BH: It’s interesting to me, because historically in Taiwan, it’s always one club. One major club. But it’s changed recently in the past few years. Now there are a few places. The challenge is to distinguish between these places and to develop different places between them. Just it’s limited, because there are only so many people that go to underground events.
HC: The aesthetic of Final is not something that people are used to. It’s not something that people are familiar with, that they recognize as something that’s tasteful. We play around with that. Some people will think we’re very low culture. The stuff we write in our event promotion, we use a lot of references from pop culture. Things that are exclusive to Taiwanese pop culture.
The visual aesthetics for us aren’t things that people would think it’s low culture, but it’s not necessarily something they get either. If you look at the typical flyers for underground events, for house and techno, they’re trying to go for that really dark aesthetic. Not to say that our aesthetics aren’t dark either, necessarily, but it’s not in a very traditional and obvious way. The stuff we write about how we promote our events, I personally find to be more down to earth and more fun, but I guess it’s not always appreciated.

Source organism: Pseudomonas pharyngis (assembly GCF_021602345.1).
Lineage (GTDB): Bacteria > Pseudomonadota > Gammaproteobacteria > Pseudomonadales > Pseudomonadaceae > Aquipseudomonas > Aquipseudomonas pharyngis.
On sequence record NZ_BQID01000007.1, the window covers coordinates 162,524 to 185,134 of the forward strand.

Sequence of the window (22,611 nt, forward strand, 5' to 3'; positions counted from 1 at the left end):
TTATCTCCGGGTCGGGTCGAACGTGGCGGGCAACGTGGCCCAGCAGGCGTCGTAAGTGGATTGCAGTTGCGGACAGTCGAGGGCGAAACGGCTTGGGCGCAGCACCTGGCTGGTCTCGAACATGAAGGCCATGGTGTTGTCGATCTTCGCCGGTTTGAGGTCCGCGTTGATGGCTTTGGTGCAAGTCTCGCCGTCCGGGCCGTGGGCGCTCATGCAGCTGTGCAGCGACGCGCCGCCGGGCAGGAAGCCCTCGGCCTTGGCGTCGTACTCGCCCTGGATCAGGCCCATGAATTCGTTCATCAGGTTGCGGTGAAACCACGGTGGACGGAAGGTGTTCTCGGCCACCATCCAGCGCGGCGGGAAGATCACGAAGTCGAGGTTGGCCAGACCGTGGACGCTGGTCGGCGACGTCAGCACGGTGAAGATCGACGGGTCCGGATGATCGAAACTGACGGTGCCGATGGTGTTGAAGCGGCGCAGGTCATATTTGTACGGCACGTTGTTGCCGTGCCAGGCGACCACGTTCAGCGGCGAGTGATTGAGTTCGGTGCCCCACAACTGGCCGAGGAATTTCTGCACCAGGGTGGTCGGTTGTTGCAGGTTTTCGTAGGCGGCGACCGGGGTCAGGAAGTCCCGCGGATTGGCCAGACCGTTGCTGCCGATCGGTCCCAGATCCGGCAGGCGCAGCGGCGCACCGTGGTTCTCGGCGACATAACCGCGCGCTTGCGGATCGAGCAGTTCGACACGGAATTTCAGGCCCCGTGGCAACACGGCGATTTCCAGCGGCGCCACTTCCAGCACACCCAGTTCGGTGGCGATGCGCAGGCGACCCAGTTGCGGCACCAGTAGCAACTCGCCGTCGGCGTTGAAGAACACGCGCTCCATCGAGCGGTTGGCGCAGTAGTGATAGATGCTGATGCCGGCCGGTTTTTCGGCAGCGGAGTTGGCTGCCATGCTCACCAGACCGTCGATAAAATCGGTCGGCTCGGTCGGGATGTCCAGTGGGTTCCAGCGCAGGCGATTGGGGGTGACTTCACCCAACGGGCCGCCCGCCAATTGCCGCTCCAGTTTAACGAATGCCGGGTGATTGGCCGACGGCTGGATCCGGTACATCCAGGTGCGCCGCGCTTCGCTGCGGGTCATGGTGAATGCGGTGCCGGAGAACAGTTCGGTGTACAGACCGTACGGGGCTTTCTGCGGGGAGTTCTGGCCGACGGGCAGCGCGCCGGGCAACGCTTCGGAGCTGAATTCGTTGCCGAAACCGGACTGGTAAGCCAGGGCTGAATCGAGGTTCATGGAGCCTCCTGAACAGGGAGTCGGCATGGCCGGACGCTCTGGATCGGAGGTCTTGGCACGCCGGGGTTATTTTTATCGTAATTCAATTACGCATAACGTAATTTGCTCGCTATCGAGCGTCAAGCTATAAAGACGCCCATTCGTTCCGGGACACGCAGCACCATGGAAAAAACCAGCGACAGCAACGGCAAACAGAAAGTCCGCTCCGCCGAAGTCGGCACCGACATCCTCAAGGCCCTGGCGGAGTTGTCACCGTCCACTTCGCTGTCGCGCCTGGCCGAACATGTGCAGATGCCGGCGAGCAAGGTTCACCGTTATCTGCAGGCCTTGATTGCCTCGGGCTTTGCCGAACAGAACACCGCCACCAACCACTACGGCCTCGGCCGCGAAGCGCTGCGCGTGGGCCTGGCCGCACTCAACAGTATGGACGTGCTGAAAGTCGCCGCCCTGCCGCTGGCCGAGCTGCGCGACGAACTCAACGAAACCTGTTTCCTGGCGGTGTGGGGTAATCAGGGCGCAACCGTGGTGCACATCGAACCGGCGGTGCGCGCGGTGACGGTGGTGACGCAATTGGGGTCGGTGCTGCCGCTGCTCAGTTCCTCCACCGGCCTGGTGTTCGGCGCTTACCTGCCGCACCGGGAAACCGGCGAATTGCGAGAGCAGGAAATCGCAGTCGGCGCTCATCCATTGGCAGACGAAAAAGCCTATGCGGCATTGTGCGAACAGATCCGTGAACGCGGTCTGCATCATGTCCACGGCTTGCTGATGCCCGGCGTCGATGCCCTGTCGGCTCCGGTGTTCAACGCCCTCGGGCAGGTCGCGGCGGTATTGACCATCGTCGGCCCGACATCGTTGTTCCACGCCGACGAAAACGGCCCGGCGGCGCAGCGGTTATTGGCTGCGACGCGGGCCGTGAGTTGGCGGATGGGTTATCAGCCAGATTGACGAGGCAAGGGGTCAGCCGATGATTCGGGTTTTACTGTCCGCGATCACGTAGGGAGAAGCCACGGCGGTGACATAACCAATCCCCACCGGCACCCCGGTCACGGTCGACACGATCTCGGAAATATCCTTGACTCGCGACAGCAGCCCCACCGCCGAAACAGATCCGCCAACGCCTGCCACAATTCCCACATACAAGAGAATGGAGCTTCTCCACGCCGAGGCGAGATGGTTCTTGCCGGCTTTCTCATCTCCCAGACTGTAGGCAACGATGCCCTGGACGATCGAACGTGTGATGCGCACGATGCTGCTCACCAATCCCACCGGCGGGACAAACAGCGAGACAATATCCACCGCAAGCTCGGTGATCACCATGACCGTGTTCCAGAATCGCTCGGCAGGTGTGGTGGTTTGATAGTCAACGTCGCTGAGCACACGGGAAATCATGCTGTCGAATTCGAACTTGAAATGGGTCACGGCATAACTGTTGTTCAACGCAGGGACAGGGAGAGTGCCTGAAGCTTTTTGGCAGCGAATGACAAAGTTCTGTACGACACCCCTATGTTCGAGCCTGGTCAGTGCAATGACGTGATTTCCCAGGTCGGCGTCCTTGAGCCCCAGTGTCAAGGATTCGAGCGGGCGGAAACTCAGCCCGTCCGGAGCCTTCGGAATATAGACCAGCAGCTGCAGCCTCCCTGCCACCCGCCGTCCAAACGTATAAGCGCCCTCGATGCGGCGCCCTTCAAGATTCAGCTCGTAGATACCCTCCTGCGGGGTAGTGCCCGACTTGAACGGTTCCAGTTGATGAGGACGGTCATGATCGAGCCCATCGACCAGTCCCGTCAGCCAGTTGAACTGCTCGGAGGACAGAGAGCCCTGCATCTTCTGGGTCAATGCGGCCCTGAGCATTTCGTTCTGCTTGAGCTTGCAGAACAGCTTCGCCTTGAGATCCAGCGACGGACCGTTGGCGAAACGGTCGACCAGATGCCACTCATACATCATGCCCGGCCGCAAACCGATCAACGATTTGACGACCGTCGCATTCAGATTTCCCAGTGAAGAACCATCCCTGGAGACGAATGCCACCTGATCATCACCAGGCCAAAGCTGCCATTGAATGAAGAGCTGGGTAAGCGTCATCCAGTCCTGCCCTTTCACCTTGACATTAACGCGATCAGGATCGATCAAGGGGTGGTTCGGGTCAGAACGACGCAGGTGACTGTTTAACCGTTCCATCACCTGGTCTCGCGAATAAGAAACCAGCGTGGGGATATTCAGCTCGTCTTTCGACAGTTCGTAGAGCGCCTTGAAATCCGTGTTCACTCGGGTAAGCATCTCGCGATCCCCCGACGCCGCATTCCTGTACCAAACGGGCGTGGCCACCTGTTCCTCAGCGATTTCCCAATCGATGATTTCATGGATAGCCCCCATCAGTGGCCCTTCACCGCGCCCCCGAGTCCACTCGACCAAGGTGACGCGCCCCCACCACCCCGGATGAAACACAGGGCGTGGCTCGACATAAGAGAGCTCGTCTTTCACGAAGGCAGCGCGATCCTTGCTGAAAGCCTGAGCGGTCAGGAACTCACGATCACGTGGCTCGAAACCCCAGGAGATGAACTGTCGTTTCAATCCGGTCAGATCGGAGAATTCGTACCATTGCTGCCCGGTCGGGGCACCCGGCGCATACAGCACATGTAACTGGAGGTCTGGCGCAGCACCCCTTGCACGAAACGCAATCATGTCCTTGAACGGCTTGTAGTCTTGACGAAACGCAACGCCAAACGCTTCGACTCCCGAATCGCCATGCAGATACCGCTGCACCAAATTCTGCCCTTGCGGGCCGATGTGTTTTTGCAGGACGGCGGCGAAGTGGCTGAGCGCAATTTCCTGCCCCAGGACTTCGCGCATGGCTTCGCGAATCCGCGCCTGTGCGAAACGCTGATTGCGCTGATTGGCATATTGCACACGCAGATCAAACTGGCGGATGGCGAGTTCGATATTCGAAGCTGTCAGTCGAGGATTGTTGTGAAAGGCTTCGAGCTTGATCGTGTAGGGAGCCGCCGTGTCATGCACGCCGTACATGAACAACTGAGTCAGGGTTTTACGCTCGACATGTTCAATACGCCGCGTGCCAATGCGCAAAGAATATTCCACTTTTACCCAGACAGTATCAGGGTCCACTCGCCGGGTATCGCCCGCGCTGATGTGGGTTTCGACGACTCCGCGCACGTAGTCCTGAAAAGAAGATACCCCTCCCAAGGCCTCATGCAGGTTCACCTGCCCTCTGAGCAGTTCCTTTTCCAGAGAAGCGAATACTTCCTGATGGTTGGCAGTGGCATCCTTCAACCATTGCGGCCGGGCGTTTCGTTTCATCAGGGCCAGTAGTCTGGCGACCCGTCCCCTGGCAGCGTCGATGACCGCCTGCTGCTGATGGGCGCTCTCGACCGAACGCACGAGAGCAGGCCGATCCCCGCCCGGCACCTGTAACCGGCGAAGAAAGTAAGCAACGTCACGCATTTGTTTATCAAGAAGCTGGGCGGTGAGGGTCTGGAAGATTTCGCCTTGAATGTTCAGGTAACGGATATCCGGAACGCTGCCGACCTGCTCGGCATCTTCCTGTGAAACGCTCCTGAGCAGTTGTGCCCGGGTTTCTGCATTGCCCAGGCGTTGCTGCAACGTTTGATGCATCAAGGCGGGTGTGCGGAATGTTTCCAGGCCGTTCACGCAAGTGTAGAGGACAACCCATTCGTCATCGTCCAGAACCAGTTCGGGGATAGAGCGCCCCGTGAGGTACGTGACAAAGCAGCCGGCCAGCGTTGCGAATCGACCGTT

BH: It can be very humorous, I find. You see the performers oftentimes making jokes about themselves in the flyers. Other times, it can be very self-serious.
HC: I think underground culture is somewhat corny. It’s less corny than the EDM culture but I don’t find it as...progressive...as how people imagine it to be. It can be dull as well. It can be trying too hard to be cool. I definitely think it can be fun and silly, as well.
BH: What do you think is different between organizing parties and doing a club? Because you were doing the Rebels of the Neon God parties before.